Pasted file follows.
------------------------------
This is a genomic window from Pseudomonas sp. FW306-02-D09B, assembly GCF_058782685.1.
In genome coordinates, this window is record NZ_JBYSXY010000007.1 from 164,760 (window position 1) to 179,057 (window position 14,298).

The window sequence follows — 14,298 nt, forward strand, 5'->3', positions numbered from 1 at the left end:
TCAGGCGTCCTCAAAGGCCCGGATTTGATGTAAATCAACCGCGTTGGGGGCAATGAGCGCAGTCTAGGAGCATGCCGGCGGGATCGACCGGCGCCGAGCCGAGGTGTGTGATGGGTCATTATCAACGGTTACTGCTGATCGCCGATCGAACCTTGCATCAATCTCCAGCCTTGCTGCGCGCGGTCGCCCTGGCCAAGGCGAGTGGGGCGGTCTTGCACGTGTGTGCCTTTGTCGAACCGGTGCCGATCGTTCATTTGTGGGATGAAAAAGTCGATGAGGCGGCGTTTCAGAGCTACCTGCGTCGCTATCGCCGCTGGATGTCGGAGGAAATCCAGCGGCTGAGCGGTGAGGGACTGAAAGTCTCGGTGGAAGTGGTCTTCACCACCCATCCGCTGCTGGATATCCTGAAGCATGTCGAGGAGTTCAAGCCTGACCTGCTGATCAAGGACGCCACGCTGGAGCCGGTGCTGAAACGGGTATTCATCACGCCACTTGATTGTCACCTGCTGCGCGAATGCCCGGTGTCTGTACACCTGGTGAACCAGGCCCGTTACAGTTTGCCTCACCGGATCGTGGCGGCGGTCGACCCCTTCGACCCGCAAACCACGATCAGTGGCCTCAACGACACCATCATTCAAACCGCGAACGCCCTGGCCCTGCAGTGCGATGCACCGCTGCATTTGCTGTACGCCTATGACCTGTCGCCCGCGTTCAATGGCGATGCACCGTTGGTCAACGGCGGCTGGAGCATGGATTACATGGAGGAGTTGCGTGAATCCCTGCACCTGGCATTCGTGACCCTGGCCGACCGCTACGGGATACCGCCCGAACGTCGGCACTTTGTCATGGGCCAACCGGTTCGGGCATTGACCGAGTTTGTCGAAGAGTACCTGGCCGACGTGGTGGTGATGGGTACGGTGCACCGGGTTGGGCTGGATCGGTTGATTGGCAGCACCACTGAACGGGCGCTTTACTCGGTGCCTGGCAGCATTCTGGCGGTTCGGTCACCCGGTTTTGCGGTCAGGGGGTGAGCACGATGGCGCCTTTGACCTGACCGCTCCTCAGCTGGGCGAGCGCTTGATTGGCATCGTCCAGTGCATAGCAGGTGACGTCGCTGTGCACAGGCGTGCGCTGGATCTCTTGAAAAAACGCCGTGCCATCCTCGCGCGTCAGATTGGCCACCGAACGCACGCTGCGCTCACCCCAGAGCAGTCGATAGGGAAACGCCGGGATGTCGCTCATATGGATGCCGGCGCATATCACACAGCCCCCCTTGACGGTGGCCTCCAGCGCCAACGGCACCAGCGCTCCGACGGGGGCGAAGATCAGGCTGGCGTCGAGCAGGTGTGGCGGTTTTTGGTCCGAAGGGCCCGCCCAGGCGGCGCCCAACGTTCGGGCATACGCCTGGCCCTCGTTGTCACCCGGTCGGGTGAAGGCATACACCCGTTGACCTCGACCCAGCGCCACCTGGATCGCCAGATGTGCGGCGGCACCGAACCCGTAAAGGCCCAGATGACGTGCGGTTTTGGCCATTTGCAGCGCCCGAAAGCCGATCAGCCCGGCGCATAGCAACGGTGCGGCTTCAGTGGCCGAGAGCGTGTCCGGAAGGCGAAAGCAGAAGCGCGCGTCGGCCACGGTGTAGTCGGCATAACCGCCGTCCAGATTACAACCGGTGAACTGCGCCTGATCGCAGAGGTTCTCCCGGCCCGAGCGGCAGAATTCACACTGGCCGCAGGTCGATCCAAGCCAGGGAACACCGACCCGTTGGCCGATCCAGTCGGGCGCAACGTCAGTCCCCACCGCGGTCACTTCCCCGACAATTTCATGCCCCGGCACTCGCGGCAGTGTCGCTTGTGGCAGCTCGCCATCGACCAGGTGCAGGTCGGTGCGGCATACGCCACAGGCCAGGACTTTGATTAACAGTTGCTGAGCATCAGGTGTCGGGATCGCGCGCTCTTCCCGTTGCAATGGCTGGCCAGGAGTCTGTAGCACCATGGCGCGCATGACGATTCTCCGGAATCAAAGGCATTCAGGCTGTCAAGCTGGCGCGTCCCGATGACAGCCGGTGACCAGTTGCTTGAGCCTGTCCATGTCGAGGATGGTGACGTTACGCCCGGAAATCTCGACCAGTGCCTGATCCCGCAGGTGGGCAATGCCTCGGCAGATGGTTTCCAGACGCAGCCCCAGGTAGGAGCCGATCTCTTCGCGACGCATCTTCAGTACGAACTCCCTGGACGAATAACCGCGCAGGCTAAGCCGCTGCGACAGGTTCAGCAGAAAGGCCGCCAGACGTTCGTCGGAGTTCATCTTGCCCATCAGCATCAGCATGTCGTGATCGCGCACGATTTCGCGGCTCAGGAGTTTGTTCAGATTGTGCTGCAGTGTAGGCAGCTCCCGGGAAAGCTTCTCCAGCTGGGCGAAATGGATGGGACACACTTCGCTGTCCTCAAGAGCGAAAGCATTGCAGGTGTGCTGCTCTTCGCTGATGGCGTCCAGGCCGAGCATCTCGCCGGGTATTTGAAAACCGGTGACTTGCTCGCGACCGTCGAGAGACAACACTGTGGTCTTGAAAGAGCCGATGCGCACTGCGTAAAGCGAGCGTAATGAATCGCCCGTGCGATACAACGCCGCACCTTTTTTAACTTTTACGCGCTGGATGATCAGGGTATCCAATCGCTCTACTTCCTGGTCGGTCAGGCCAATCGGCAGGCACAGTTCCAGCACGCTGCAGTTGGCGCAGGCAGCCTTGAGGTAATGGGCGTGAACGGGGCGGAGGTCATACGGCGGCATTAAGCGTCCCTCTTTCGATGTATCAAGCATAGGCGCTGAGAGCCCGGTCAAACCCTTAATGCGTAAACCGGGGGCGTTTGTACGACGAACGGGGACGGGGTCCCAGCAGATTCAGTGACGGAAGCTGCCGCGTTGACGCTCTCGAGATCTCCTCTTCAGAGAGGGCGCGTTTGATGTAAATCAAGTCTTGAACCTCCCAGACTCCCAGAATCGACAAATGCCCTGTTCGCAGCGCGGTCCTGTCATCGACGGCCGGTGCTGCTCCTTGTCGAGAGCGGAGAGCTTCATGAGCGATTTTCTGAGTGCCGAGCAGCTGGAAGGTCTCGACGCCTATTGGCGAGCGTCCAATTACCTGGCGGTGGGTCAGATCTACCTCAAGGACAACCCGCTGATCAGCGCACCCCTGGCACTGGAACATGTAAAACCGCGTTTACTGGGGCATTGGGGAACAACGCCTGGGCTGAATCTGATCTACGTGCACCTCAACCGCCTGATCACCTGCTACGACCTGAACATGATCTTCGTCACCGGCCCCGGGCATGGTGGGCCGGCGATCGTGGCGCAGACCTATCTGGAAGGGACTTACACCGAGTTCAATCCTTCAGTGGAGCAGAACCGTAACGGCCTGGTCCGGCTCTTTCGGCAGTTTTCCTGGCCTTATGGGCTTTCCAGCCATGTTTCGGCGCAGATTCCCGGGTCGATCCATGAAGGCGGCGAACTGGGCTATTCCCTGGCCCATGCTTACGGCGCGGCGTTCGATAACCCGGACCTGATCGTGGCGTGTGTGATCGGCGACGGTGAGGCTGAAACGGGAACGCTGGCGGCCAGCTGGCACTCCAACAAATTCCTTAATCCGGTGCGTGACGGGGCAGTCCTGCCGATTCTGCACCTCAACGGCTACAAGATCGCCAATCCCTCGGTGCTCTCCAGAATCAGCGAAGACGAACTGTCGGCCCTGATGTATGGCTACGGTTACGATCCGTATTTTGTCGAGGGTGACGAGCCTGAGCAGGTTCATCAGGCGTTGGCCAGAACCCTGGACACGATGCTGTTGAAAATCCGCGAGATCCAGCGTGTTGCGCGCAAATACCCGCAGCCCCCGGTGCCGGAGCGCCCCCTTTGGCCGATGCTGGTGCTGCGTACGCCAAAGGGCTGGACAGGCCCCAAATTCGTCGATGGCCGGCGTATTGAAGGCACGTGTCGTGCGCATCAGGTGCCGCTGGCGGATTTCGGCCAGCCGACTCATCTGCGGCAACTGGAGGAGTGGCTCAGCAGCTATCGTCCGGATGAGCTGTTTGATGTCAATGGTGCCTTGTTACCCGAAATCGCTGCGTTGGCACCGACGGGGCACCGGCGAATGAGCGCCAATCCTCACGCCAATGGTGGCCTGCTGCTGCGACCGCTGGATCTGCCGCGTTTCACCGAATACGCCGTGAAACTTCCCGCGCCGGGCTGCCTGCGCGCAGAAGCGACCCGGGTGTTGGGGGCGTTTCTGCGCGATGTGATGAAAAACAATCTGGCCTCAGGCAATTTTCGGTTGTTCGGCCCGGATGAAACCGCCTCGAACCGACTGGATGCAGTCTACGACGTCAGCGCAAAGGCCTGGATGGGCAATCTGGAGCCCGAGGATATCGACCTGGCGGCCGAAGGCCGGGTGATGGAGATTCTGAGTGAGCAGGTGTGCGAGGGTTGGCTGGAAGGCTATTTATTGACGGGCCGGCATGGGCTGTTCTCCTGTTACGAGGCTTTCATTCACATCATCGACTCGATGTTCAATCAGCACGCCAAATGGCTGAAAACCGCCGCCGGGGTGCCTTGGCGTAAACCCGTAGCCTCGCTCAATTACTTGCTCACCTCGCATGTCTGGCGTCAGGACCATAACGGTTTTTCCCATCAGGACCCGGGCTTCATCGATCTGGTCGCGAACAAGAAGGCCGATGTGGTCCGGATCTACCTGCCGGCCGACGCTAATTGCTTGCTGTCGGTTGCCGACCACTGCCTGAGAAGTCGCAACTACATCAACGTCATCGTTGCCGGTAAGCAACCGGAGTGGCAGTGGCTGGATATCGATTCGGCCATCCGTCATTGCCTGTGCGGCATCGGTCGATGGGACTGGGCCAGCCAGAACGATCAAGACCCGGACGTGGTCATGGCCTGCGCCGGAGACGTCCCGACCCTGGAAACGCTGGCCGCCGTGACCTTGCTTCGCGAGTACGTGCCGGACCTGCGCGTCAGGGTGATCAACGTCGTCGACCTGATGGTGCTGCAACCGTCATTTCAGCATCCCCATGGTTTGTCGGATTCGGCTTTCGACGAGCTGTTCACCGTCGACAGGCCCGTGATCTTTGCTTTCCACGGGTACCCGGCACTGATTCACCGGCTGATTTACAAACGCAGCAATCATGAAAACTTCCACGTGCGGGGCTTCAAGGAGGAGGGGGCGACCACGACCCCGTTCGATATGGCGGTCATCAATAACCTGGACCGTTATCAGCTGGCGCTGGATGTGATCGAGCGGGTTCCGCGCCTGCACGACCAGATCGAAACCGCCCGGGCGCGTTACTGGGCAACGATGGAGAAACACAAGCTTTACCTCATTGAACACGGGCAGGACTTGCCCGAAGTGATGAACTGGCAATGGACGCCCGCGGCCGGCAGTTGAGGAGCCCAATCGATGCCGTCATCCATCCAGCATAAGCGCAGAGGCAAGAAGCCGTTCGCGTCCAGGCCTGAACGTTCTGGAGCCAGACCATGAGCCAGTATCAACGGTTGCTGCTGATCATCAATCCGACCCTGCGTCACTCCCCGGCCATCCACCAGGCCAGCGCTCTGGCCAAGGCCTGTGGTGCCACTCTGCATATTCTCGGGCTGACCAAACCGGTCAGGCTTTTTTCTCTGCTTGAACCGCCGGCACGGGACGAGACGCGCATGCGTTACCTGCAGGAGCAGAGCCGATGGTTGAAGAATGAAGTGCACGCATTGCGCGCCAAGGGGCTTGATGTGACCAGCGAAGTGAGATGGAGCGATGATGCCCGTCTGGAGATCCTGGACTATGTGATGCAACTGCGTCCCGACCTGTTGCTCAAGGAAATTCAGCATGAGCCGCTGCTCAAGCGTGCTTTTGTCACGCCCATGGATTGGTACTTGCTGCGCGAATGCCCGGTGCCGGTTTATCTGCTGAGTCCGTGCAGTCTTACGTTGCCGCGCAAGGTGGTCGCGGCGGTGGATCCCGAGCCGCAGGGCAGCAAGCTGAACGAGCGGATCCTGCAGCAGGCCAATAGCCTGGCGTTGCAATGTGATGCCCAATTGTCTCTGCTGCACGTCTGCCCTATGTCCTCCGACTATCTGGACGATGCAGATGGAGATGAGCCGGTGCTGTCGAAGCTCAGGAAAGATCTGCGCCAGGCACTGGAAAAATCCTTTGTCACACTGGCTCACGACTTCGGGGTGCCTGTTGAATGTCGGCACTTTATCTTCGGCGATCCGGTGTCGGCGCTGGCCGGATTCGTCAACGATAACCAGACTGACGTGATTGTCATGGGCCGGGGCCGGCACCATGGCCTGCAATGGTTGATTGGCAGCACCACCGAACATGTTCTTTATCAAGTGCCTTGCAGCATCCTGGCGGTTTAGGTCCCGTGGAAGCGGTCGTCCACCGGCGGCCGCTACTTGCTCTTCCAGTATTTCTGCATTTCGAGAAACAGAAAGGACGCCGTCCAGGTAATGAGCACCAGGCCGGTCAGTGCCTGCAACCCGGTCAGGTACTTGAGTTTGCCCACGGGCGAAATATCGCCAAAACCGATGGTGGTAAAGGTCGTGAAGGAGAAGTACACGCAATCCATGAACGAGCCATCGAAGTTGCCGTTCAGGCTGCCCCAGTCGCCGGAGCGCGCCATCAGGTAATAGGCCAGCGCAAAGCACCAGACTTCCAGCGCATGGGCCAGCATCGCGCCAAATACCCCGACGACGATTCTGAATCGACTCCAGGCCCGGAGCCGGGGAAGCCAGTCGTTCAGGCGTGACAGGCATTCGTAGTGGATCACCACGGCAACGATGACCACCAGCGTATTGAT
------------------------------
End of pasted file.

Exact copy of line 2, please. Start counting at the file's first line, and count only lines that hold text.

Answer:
In genome coordinates, this window is record NZ_JBYSXY010000007.1 from 164,760 (window position 1) to 179,057 (window position 14,298).